Bucknell University students T. Adu-Attobrah '20 and Defne Sement '20 know the difference that the fresh, organic vegetables grown at the Lewisburg Community Garden can make in the lives of local residents. They see it each Monday, when they prepare hot meals from the garden's harvest for community members in need, and on Tuesdays and Wednesdays, when they lead local children on tours of the garden, introducing them to plants that they didn't know existed. But this summer, Adu-Attobrah and Sement are asking another question: just how different are the vegetables themselves?
Find Your Path
Adu-Attobrah and Sement are among the hundreds of Bucknell students who've spent their summer on campus exploring research projects related to their academic and personal interests. Under the guidance of Professor Mark Spiro, biology, the pair are investigating whether there's a nutritional difference between the food you grow in your garden and the food you buy at the store, and how income and social class might affect that difference.
Using Vitamin C as a marker of nutritional quality, the students are comparing heads of broccoli grown at the Community Garden with those purchased in high-, middle- and low-income neighborhoods, and from vendors including supermarkets, corner stores and the Lewisburg Farmers Market. Vitamin C degrades over time, and the students suspect that in neighborhoods like Milton, Pa. (the study's low-income focus group), the nutritional value of the produce might be lower. Professor Elizabeth Durden, sociology & anthropology, is helping the students define the areas they're examining and their research methods.
"It's about how long it sits on the shelves," explained Adu-Attobrah, an environmental studies major from Lumberton, N.J. "People in low-income areas tend not to shop for fresh produce as often because of factors like cost, access to transportation and the time it takes to cook. The time that food sits not being purchased could affect its nutritional quality."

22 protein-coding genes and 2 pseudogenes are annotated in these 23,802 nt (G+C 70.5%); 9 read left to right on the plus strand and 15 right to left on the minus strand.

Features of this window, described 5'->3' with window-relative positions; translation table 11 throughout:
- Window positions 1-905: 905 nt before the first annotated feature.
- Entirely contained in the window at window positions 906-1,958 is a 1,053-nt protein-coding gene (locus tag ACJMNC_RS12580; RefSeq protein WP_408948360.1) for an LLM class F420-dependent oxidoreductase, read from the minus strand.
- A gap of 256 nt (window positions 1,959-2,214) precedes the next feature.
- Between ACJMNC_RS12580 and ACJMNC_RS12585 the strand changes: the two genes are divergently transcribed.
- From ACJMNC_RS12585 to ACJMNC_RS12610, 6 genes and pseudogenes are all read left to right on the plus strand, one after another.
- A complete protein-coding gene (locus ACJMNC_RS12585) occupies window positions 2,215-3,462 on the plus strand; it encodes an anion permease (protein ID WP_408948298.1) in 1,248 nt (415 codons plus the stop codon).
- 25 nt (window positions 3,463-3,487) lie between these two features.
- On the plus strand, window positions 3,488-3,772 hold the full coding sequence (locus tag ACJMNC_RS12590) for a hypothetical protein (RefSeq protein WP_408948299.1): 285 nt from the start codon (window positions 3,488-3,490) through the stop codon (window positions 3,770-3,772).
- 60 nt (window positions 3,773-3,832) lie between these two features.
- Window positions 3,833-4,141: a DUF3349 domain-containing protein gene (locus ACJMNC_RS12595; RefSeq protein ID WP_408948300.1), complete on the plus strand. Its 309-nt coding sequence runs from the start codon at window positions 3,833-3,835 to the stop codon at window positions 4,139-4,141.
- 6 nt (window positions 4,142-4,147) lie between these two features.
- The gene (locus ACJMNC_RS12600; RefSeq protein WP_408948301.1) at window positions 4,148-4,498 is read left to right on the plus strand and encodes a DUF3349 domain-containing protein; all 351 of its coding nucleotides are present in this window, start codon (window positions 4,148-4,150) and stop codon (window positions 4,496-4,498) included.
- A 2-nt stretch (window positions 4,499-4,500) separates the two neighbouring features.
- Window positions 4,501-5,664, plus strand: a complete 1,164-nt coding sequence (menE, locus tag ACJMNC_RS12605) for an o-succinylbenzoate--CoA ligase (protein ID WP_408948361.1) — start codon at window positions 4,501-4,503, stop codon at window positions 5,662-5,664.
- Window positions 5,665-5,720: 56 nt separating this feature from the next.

The students believe that finding such a difference would highlight the importance of the programs like the Community Garden, a partnership between Bucknell and the Borough of Lewisburg that supplies food to a weekly hot-meal program in Milton called Community Harvest. Coordinated by Bucknell's Office of Civic Engagement, the program addresses food insecurity by serving approximately 200 balanced, nutritious dinners to local residents each week.
"We decided really early on that we want to find a difference in nutritional quality, but then we don't want to just write about it — we want to try to solve the problem," said Sement, a biology major from Mendham, N.J. "It sounds cliché, but with Community Harvest, we can really see the impact that the garden has on the community."
Each week, Sement and Adu-Attobrah are putting their plan into action by spending 15 hours working in Spiro's lab, and another 15 to 20 volunteering at the garden and at Community Harvest. Along the way, they're also developing connections to their community and exploring their own passions and ambitions.
"By doing this I've learned that I really like hands-on work — just getting dirty and learning through practice," Adu-Attobrah said. "We see that direct impact - from harvesting asparagus in the morning to cooking and serving it to people, that same night. It gives us fulfillment to see that whole process happen in one day."
"I didn't think that working in a lab would be such a rewarding way to help people," added Sement, who hopes to pursue a career in medicine. "But this is definitely one of the most rewarding things I've ever done."
Learn more about opportunities for undergraduate research at Bucknell.